Light and Power
Emergency lighting is necessary for safety and for emotional and mental health. Light helps you see and avoid hazards. It can help you better see and understand your situation when a disaster happens. Have you ever been in a cave with absolutely no light? It can be disorienting at the very least.
Power outages are very common, especially during emergencies and disasters. Knowing what to do in a power outage situation can help you "Be Ready" for your own safety and the safety of others.
- Add electrical power and natural gas company phone numbers in your emergency contacts.
- Put flashlights, batteries, and chemical glow sticks in emergency kits.
- Store batteries in original packaging – not in flashlights, radios, or other electronic devices.
- Learn how to safely shut-off all of the utilities at your home and teach all responsible people how and when to do the same.
- Store a gas shut-off wrench near your outside gas meter.
- Have emergency chargers for mobile phones and other emergency communication equipment.
- Install safety lighting where needed around your home.
- Get power back-ups if someone uses life-saving electronic medical equipment.
- BONUS: Get a generator and learn how to safely use it to power larger appliances in your home.
- The Be Ready Buzz: Batteries in Disaster Supply Kits
- The Be Ready Buzz: LED Keychain in Disaster Supply Kits
- 20 to Ready: Power Failure Prep
- 20 to Ready: Got Fuel?
- 20 to Ready: Emergency Power
- FEMA: Be Prepared For Power Outages
- Rocky Mountain Power: How to Reset Your Circuit Breakers
- NFPA: Dan Doofus A Shocking Revelation
- NFPA: Candle Safety Tips
- Power Outage
- Generator Use and Safety
- Disaster Supply Kit: Light and Power
- Candle and Oil Lamp Safety
- Ready.gov: Power Outages
- Ready.gov: Get Tech Ready
- FEMA: Use Generators Safely at Home
- Rocky Mountain Power: How to Prepare for Power Outages
- Rocky Mountain Power: Electrical Safety
- Dominion Energy: Earthquake Preparedness & Natural Gas
- US Department of Energy: Preparing for a Power Outage
- Energizer Battery: Battery Care
Since the earliest of human history, people have been using light, trying to push back the darkness. Darkness breeds fear, uncertainty, and hides hazards and other dangers. Long periods of darkness can cause depression and confusion. Even the smallest amount of light can reveal safe paths, make tasks easier, and bring hope to a difficult situation.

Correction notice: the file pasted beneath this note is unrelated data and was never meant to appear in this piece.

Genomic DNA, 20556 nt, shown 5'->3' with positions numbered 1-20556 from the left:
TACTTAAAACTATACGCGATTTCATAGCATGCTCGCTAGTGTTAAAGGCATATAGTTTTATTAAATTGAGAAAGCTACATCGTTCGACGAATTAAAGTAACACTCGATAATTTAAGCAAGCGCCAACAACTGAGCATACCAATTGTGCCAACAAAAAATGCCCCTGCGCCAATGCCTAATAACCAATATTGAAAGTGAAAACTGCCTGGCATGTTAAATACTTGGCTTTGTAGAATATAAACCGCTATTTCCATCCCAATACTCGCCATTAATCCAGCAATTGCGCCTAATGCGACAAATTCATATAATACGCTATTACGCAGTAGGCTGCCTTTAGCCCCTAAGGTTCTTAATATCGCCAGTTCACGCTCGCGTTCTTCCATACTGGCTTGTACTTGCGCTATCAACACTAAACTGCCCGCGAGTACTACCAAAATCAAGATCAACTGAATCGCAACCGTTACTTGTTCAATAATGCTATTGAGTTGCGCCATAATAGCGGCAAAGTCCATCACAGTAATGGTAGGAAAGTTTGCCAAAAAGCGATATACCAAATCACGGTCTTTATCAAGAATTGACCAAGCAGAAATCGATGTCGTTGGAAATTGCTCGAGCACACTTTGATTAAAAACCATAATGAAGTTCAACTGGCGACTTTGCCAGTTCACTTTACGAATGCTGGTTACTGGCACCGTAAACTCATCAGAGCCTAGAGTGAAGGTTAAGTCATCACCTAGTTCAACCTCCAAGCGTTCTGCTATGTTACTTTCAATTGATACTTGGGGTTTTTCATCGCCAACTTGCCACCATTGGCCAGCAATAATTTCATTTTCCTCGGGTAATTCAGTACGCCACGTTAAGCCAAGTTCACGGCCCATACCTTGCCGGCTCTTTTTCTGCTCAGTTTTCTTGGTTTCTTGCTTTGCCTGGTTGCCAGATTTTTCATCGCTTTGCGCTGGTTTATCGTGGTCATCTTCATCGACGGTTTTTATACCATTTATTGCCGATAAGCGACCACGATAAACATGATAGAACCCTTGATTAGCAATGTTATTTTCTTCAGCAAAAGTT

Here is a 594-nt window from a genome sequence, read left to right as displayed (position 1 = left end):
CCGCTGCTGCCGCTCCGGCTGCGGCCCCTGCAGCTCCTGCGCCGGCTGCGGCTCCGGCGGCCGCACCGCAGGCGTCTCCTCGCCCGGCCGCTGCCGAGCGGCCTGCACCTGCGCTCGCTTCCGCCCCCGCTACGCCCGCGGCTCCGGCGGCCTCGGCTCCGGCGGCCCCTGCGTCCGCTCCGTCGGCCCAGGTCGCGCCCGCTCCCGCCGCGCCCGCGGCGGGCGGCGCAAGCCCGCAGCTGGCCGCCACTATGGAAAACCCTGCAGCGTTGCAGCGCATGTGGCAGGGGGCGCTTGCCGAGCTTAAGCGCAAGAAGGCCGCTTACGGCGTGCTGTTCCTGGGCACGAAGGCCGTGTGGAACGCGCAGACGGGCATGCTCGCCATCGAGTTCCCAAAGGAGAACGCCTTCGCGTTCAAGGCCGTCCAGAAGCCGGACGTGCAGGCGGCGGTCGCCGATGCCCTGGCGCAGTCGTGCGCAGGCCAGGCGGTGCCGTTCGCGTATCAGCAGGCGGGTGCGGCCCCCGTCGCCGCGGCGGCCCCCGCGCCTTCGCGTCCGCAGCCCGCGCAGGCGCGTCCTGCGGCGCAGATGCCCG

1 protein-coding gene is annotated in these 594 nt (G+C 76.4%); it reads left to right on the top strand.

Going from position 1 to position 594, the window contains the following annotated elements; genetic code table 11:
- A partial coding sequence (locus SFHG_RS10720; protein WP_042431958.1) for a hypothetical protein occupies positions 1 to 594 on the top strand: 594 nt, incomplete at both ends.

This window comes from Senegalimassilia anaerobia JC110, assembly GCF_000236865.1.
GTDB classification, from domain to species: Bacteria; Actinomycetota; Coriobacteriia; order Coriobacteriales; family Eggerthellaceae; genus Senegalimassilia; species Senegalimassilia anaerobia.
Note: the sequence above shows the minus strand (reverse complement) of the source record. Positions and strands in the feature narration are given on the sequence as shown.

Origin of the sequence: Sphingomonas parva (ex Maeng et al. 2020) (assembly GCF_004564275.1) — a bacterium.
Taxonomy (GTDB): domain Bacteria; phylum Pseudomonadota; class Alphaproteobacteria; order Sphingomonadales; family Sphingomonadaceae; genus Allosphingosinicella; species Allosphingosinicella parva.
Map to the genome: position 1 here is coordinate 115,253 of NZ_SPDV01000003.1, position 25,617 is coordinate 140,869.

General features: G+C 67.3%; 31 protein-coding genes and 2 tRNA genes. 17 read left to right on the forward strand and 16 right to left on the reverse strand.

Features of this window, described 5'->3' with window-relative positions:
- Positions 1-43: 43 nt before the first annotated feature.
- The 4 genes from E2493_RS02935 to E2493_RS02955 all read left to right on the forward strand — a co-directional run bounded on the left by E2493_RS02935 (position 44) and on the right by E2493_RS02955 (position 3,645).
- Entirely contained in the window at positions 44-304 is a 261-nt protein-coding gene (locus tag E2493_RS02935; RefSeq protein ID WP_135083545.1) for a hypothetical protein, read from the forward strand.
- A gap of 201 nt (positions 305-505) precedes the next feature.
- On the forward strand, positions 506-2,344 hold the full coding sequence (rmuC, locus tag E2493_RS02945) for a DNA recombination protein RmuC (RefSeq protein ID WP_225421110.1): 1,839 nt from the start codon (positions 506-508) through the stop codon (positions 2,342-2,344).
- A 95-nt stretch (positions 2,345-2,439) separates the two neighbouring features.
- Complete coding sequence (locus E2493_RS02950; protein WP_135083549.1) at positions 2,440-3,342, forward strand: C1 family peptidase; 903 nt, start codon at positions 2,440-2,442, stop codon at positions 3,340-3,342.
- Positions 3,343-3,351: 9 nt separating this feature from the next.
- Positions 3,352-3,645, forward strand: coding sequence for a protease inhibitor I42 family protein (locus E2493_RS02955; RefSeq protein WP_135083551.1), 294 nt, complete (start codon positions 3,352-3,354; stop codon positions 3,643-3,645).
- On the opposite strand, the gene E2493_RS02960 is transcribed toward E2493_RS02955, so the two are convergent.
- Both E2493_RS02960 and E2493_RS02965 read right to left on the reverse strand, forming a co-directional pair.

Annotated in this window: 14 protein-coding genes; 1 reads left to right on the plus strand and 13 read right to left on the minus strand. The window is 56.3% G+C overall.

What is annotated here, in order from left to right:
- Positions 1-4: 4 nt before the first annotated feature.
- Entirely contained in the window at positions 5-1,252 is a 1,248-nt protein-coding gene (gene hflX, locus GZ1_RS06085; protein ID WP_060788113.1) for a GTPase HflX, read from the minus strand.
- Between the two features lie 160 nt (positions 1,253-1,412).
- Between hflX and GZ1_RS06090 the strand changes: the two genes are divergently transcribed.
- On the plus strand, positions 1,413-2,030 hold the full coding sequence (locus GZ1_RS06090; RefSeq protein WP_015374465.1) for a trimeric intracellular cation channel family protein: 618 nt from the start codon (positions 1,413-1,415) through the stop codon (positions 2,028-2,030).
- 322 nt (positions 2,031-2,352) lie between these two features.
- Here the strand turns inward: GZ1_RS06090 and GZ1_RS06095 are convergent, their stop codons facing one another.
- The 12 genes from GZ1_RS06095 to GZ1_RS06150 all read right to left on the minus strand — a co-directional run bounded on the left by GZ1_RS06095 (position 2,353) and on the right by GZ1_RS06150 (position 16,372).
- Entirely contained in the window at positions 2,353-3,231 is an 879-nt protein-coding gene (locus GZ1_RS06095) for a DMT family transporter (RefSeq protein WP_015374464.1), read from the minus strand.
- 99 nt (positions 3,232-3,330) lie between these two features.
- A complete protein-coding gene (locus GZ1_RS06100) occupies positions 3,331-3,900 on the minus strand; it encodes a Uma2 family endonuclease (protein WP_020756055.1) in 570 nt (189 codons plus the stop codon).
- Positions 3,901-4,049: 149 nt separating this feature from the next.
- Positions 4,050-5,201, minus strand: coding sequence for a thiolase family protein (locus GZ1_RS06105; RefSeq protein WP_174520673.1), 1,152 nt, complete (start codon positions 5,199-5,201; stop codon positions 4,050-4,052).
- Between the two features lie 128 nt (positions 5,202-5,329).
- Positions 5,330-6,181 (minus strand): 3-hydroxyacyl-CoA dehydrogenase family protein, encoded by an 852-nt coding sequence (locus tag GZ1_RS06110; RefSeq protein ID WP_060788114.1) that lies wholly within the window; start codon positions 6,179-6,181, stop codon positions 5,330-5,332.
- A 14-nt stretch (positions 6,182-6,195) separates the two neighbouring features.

If an emergency happens when it is dark, even a place as familiar as your own home can be disorienting. Add the chaos that can happen in an earthquake or other incident where furniture, walls, and other home fixtures can topple or be strewn about, and you and others can easily be injured or worse.
Electrical power has become a necessity for almost everything we do in our daily lives. From the device you are using to read this, to the electricity that powers the bulb that lights your room, to the vacuum you use to keep your house clean, and the medical devices that maintain life. We have come completely dependent on electricity. When it is gone, even temporarily, our world is turned upside down. Prepare now with these safety tips and preparedness suggestions so that a loss of electricity is just an inconvenience and not an emergency.
As part of a safety home hazard hunt, be sure to install proper lighting in hallways, in stairways, on porches, and at home entries. Not only is it important for safety, but a well lit home is a deterrent. Have motion sensor lights at the front and back doors to discourage burglars and help you safely get in and out of your door. Also make sure your house number is well lit at night and can easily be seen from the road. You don't want emergency responders searching for your house when time is critical. Install emergency lighting, that works when the power is out, along escape routes. In the event of a house fire, or other emergency you may need to evacuate your home at night when there is no power.
Have a qualified electrician perform a safety evaluation of the wiring in your home:
- Be sure that you have enough electrical outlets in each room for the load you are putting on your system and to avoid multiple plug attachments or long extension cords. Remember, too many appliances using the same outlet can cause a fire.
- Do not run extension cords under rugs, furniture, over hooks, or through doorways.
- Make sure all outlets and switches have properly fitting face plates.
- Use surge protectors as needed.
- Make sure all electrical outlets in bathrooms and near water use a Ground Fault Circuit Interrupter (GFCI) to prevent shock.
- Make sure light bulbs are the correct wattage for the lamps or light fixtures in which they are used. Too high a wattage can cause a fire.
- Make sure all appliances have an Underwriters Laboratories (UL) mark or stamp.
If you have frequent blown fuses or popped circuit breakers, talk to a qualified electrician about upgrading your electrical system. Only allow qualified electricians to install or repair your wiring.
Know when and how to safely shut off electricity, gas, and water at your house. Keep a working flashlight next to your bed. Store and rotate batteries. Keep extra phone chargers in emergency kits, at work, in vehicles, etc. Know how to safely use a generator. Never run a generator indoors or near a door or window. Only use gas heaters with proper ventilation.